ITunes’s Usage Limits
Here are a few questions about computers I’ve received recently from people like you, and my answers. I have edited and restated the questions a bit, for readability. This week my mailbox contained questions about iTunes’s usage limits, the screen zooming feature on Microsoft’s Wireless Optical Mouse 5000 and backing up your hard disk.
If you have a question, send it to me at email@example.com, and I may select it to be answered here in Mossberg’s Mailbox.
My friend’s brother-in-law insists that songs downloaded from iTunes can be transferred only three times (including computers and iPods), and then if you keep trying to do so, the music degrades. Is he right?
No, he’s absolutely wrong about music sold at Apple’s iTunes Music Store. A downloaded song is a digital file, so it shouldn’t degrade naturally, any more than a word-processing file degrades when it’s copied. And the Apple copy-protection system called FairPlay, which is embedded in each song, never causes it to degrade. All that happens if you exceed the usage limits is that the file simply doesn’t play.
And what are those usage limits? Every song you buy on iTunes can be copied to five computers, in any mixture of Windows and Macintosh machines; plus an unlimited number of Apple iPods; plus an unlimited number of recordable CDs. The only catch is that the same exact playlist of songs can only be recorded to CD seven times. After that, you merely have to change the placement of a single song on the playlist, and you can record it to seven more CDs.
Some people wish the record companies didn’t set these limits, but they have every right to do so. And these iTunes rules are liberal enough that the vast majority of users will never bump up against them. How many people have more than five computers? How many would ever need, for legitimate purposes, more than seven copies of the identical playlist burned to CD? Almost none.
Last week, you praised a feature in a new Microsoft mouse that magnifies the screen, and said that feature was one reason you preferred the mouse over a new mouse from Apple. But Apple has had a screen zooming feature in its operating system for years. What’s the big deal?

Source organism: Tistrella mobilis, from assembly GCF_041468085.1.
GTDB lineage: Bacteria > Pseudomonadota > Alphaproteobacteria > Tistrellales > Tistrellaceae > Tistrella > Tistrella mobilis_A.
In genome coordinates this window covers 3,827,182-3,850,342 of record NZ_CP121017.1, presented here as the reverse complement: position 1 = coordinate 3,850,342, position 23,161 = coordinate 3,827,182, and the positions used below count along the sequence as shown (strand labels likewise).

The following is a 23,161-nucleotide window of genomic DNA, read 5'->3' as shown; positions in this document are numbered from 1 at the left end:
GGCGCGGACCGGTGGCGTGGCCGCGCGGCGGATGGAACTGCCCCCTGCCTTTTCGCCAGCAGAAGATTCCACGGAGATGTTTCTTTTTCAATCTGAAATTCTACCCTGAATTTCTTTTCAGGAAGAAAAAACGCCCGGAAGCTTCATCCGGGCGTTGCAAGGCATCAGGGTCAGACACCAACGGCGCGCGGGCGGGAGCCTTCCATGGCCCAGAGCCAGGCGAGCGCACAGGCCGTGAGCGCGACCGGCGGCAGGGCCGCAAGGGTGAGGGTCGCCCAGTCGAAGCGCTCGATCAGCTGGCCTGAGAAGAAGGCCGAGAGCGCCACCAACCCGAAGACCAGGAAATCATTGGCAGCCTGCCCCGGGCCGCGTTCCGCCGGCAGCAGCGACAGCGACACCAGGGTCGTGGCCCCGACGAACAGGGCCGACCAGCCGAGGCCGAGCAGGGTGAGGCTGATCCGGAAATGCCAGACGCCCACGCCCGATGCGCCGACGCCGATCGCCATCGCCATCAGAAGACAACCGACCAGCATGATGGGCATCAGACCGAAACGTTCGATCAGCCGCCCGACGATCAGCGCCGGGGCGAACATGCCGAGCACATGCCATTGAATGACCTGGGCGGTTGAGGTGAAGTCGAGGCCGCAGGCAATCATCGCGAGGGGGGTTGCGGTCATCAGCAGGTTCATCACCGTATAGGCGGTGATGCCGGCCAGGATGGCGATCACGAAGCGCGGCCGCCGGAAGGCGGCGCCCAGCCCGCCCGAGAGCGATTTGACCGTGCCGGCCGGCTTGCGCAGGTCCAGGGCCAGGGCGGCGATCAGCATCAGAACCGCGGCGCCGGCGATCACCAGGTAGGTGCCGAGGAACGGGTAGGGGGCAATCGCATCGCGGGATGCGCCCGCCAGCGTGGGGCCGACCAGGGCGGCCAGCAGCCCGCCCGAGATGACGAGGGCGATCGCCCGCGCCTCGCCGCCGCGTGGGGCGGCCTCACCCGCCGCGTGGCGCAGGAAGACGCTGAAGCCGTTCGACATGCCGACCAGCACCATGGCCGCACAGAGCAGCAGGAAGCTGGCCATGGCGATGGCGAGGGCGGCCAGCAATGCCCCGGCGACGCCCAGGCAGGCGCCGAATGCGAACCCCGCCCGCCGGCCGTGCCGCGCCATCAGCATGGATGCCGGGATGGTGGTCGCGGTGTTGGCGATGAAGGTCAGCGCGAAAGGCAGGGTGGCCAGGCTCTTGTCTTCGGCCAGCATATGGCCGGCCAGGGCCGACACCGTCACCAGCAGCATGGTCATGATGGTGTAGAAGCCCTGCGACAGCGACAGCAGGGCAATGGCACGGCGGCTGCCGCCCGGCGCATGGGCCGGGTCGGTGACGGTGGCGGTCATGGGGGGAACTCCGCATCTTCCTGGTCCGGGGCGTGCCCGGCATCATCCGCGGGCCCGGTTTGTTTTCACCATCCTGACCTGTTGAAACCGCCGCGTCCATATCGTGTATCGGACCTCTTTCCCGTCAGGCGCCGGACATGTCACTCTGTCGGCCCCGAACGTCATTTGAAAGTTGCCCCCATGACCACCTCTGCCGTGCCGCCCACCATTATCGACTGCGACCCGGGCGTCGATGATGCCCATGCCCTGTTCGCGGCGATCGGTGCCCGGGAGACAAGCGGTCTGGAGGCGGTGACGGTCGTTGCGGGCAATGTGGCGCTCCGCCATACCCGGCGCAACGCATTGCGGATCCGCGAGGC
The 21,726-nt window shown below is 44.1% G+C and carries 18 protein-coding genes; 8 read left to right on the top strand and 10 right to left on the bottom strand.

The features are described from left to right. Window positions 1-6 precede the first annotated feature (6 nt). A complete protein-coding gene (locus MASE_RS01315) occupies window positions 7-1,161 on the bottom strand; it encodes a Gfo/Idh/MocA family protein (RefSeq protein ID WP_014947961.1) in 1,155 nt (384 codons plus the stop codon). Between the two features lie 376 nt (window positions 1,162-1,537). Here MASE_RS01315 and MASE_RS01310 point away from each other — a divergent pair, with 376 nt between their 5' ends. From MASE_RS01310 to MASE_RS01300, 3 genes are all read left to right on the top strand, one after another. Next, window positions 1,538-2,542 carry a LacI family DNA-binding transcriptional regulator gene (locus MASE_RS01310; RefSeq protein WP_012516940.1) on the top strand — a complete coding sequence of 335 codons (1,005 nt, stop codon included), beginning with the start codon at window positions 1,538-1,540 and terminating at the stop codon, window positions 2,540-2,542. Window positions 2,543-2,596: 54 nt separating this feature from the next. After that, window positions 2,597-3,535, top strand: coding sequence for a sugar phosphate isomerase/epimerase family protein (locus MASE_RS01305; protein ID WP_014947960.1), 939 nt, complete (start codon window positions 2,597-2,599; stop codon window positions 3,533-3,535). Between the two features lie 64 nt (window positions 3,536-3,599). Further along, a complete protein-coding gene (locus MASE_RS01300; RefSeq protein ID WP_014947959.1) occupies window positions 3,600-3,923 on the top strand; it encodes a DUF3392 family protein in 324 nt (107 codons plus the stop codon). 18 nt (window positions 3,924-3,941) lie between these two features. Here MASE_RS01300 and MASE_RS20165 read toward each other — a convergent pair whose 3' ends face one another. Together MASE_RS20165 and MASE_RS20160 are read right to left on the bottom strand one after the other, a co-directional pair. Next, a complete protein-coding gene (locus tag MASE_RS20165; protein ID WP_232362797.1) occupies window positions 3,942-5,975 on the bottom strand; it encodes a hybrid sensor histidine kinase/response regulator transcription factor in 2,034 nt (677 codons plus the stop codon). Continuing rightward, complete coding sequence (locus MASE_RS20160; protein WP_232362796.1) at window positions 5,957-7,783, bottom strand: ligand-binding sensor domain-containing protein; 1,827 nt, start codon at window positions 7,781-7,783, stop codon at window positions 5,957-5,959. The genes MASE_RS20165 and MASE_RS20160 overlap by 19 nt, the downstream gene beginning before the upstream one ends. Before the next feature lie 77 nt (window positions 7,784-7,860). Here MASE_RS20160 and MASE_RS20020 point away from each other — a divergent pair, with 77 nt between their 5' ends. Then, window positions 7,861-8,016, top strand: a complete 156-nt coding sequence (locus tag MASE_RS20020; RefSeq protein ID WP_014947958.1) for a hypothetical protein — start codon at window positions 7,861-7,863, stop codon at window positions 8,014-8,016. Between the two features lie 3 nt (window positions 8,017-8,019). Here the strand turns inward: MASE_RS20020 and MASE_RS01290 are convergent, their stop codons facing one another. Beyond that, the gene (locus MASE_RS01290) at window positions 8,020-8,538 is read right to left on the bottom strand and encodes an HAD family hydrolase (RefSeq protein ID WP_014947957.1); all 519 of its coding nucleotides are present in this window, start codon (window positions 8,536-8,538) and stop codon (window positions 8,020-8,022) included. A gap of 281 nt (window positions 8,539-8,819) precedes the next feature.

The big deal is that the magnifier feature, which is invoked by a special button on Microsoft’s Wireless Optical Mouse 5000, isn’t a simple screen zoom. With Apple’s zooming feature, and similar zooming techniques for Windows PCs, the entire screen is blown up. That means less information is visible and the entire screen image must be moved to display everything at the edges. That can be annoying and even disorienting.
But the new Microsoft magnifier blows up only a rectangular area around the cursor, keeping the rest of the screen intact, at its original resolution. And this rectangle isn’t a static viewer, but an active part of the screen, in which you can type, click, select and do anything you can do in the unmagnified part of the screen. You can even adjust the size and shape of the magnifier window. That means you can blow up whatever part of the screen you need to see in more detail, without sacrificing anything near the edges.
I can’t sleep at night thinking my PC will someday crash and I will lose all my files. I did save your column about backing up, where you recommend using SmartSync Pro and an external hard disk. Do you still recommend this?
Yes, that’s one way to go, and it’s what I do myself — only I have two identical backup hard disks. I keep one connected to the computer, and the other in a bank safe-deposit box. I swap them every month or so.
I like SmartSync Pro, which synchronizes whatever folders you choose so there are up-to-date copies on the backup drive. But there are other synchronization programs available. And you might also consider more traditional backup programs that create backups of an entire hard disk. Or, you could sign up for an online backup service, which works over the Internet and stores copies of your files on a remote server.
But, whichever method you choose, you should back up your important files, if only so you can sleep better.
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Because of the volume of e-mail I receive, I can’t routinely answer individual questions by e-mail, or consult on individual problems or purchasing decisions. I read all questions I receive and select three each week to answer in the column.
Write to Walter S. Mossberg at firstname.lastname@example.org